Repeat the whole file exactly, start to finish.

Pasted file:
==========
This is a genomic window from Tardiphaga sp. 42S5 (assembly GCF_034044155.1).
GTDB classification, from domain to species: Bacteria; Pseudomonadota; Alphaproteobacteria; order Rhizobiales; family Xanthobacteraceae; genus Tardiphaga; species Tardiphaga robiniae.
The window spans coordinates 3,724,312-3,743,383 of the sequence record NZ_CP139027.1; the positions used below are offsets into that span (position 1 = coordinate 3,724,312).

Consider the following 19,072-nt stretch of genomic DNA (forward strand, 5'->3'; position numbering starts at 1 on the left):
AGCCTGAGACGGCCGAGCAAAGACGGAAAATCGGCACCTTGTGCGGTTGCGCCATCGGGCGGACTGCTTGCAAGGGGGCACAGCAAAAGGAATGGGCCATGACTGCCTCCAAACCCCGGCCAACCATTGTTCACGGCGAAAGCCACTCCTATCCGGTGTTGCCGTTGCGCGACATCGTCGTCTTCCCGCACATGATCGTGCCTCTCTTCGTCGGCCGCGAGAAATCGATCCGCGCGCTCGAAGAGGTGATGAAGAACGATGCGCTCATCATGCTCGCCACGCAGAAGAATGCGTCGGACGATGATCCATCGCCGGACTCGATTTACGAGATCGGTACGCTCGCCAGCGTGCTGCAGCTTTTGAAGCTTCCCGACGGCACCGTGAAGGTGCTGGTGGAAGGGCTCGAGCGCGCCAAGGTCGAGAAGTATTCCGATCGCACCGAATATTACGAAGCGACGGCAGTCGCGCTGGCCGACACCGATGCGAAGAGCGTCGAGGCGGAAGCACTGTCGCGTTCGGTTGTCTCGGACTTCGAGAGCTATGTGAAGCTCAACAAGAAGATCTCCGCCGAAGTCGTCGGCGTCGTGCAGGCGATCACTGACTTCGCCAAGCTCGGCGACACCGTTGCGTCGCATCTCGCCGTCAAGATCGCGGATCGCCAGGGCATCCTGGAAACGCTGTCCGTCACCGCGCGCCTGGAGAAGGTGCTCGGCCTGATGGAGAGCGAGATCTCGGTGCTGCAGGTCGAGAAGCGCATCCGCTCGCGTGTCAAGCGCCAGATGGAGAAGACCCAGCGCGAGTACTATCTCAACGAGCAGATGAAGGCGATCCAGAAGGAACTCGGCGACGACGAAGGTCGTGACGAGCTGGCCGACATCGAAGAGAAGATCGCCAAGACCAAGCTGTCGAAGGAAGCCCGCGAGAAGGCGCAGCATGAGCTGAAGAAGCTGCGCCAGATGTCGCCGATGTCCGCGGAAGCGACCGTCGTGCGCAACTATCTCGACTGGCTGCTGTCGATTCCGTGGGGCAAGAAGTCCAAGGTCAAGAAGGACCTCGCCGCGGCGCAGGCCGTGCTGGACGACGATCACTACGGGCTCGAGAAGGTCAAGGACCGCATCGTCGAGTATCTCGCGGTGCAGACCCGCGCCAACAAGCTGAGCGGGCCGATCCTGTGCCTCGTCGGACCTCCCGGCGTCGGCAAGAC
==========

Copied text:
This is a genomic window from Tardiphaga sp. 42S5 (assembly GCF_034044155.1).
GTDB classification, from domain to species: Bacteria; Pseudomonadota; Alphaproteobacteria; order Rhizobiales; family Xanthobacteraceae; genus Tardiphaga; species Tardiphaga robiniae.
The window spans coordinates 3,724,312-3,743,383 of the sequence record NZ_CP139027.1; the positions used below are offsets into that span (position 1 = coordinate 3,724,312).

Consider the following 19,072-nt stretch of genomic DNA (forward strand, 5'->3'; position numbering starts at 1 on the left):
AGCCTGAGACGGCCGAGCAAAGACGGAAAATCGGCACCTTGTGCGGTTGCGCCATCGGGCGGACTGCTTGCAAGGGGGCACAGCAAAAGGAATGGGCCATGACTGCCTCCAAACCCCGGCCAACCATTGTTCACGGCGAAAGCCACTCCTATCCGGTGTTGCCGTTGCGCGACATCGTCGTCTTCCCGCACATGATCGTGCCTCTCTTCGTCGGCCGCGAGAAATCGATCCGCGCGCTCGAAGAGGTGATGAAGAACGATGCGCTCATCATGCTCGCCACGCAGAAGAATGCGTCGGACGATGATCCATCGCCGGACTCGATTTACGAGATCGGTACGCTCGCCAGCGTGCTGCAGCTTTTGAAGCTTCCCGACGGCACCGTGAAGGTGCTGGTGGAAGGGCTCGAGCGCGCCAAGGTCGAGAAGTATTCCGATCGCACCGAATATTACGAAGCGACGGCAGTCGCGCTGGCCGACACCGATGCGAAGAGCGTCGAGGCGGAAGCACTGTCGCGTTCGGTTGTCTCGGACTTCGAGAGCTATGTGAAGCTCAACAAGAAGATCTCCGCCGAAGTCGTCGGCGTCGTGCAGGCGATCACTGACTTCGCCAAGCTCGGCGACACCGTTGCGTCGCATCTCGCCGTCAAGATCGCGGATCGCCAGGGCATCCTGGAAACGCTGTCCGTCACCGCGCGCCTGGAGAAGGTGCTCGGCCTGATGGAGAGCGAGATCTCGGTGCTGCAGGTCGAGAAGCGCATCCGCTCGCGTGTCAAGCGCCAGATGGAGAAGACCCAGCGCGAGTACTATCTCAACGAGCAGATGAAGGCGATCCAGAAGGAACTCGGCGACGACGAAGGTCGTGACGAGCTGGCCGACATCGAAGAGAAGATCGCCAAGACCAAGCTGTCGAAGGAAGCCCGCGAGAAGGCGCAGCATGAGCTGAAGAAGCTGCGCCAGATGTCGCCGATGTCCGCGGAAGCGACCGTCGTGCGCAACTATCTCGACTGGCTGCTGTCGATTCCGTGGGGCAAGAAGTCCAAGGTCAAGAAGGACCTCGCCGCGGCGCAGGCCGTGCTGGACGACGATCACTACGGGCTCGAGAAGGTCAAGGACCGCATCGTCGAGTATCTCGCGGTGCAGACCCGCGCCAACAAGCTGAGCGGGCCGATCCTGTGCCTCGTCGGACCTCCCGGCGTCGGCAAGAC